Why would an upper middle class girl from sunny Los Angeles choose to move to Israel?
What is clear from the tears, shock and general mystification around our choice to move our young family is that aliyah was not the intended consequence of the Israel education I received at my Jewish Day School, summer camp, teen Israel trip, and Jewish college experience. And, at the end of the day, while those programs certainly laid the groundwork for my choice to make Aliyah, they are not the whole story. My reasons are deep, and they speak to the fundamental nature of life in America today. Here they are:
I am making Aliyah because…
We are social creatures, and American culture is increasingly isolated and isolating. Since I was a child, I have spent summers at a Jewish summer camp. There, living is intentional and meaningful. We live communally, we sing and dance, we celebrate friendship and sacred moments. We live together, space is shared, and as such, so is laughter and tears – humanity in all of its joy and messiness. While Israel is by no means summer camp, I choose to make my life there because Israelis locate their lives and their personal stories in a narrative of meaning. The rhythms of their lives are set by the Jewish calendar. They are deeply creative and expressive, and regard such behaviors as compulsory. They grow up knowing that they are building a Jewish homeland, a necessary refuge, and they strive to live justly and well. There is no doubt that Israel has faltered in its striving towards justice since 1967, but strive it does.
There, socialism is not a dirty word. As an ambitious woman, mother and feminist, I am directly and deeply impacted by the lack of social infrastructure in the United States. Full-time schooling is defined as 8-2pm, 30 weeks a year. My son’s pre-school is closed at least one school day each month this spring. The cost of healthcare is outrageous. Life does not need to be this way, and it is not this way in Israel. Inspired by the values set forth in the Jewish Bible, Israel has a socialist history and socialist aspirations. Healthcare is universal and childcare is loving, affordable and accessible, from infancy to adulthood. The elderly are respected and cared-for. Humans are a part of an interconnected, societal web.
Scarcity breeds ingenuity. While there is no doubt that cost of living is rising and malls are multiplying in Israel, there is a fundamental difference in the cultural legacies carried by Israel and the United States. In the USA, the story is one of abundance. Our rich land and wide open spaces have bequeathed us a cherished belief that all resources are abundant and renewable, that more is better and that there is always enough (all false and damaging perspectives). Israel, conversely, holds a cultural narrative of scarcity. The country is tiny and resources are always limited. Conservation and innovation are in the water Israelis drink, literally.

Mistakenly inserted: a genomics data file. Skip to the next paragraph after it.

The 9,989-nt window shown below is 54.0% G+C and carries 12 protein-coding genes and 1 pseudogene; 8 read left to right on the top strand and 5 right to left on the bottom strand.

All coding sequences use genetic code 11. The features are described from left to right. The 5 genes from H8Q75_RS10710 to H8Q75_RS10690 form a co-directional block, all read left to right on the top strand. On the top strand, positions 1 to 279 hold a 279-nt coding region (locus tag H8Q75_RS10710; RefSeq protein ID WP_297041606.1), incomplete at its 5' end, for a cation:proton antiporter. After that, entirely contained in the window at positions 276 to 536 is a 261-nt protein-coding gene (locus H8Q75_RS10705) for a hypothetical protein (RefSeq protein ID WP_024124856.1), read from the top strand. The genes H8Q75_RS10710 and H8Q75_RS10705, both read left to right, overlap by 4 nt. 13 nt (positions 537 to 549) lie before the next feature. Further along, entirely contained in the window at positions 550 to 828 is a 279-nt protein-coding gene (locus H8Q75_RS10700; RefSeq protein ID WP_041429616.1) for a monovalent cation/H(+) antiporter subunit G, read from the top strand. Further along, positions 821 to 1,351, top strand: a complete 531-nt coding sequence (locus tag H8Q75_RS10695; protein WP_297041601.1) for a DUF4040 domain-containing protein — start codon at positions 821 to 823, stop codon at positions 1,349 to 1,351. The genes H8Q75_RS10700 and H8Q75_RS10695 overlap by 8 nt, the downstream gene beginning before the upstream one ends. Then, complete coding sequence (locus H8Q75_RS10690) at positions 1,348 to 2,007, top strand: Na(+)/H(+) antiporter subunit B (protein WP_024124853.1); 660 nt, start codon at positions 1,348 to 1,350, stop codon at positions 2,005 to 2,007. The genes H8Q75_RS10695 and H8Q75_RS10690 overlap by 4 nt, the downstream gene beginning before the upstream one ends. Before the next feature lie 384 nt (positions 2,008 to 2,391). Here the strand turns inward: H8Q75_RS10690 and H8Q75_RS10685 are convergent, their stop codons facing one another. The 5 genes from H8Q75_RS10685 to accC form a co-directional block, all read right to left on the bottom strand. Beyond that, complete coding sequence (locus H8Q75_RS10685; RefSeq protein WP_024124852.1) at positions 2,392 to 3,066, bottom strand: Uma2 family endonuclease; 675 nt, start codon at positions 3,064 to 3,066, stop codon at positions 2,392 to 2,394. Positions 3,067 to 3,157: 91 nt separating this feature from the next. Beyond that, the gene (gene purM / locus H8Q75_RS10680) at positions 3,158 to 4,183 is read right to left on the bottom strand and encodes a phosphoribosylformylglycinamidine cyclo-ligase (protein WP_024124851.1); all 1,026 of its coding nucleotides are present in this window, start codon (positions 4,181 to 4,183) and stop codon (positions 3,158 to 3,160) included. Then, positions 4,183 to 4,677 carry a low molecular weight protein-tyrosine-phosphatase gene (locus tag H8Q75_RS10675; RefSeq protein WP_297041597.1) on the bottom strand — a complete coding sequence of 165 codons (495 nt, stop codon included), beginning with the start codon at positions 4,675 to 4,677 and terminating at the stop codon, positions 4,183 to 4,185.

Army. I have one bright and talented daughter and one bright, talented, and macho son, and still, I am making Aliyah knowing they will serve in the Israeli army. I find it difficult to quantify the depths of the damage that “the college experience” as the culmination of a middle class childhood has on American children and teens – four outrageously expensive, indulgent years, when older adolescents are permitted to binge drink and consume without responsibility for producing and supporting themselves. Even with its horrors, and even, God forbid, with its threat of death or physical harm, the positive impact of 2-3 years of self-sacrifice for a higher purpose in the Israeli army reorients childhood, framing play and freedom as deserved blessings of youth, higher education as a means to gain the skills and knowledge one needs to contribute to society and adulthood as a time for responsibility and productivity.
Security. Yes, security. While there is no doubt that Israel and Israelis live under an existential threat from which Americans are free, day to day, Israeli children live with a far greater sense of freedom and security than I can offer my children in America. In Los Angeles, I do not allow my children to play in our front yard without supervision, and would not expect to allow them to move freely around town until their teen years. We are suspicious of our neighbors, even though we live in a middle class neighborhood and under no circumstances, would we allow our children to run free in nature. This is the unspoken and uncriticized side of the “Helicopter parenting” we so often discuss in the academic realm. Urban life in America is not viewed as safe for children. Our fear of harm and death create the cultural expectation that we must forever keep our children under our wing (and, the illusion that we can protect them from all harm). As a result, they have no space to cultivate independence and resilience, the very purpose of childhood. In Israel, the notion that “it takes a village” is a given, and the country is that village. There, children are independent and free.
I love Israel. Lastly, and most importantly for me, a soulful rabbi. I feel a connection to my soul and to God in Israel that is qualitatively different than anywhere else. It’s not rational and its ineffable, but it’s real none the less.
This post originally appeared on herisrael.com.email print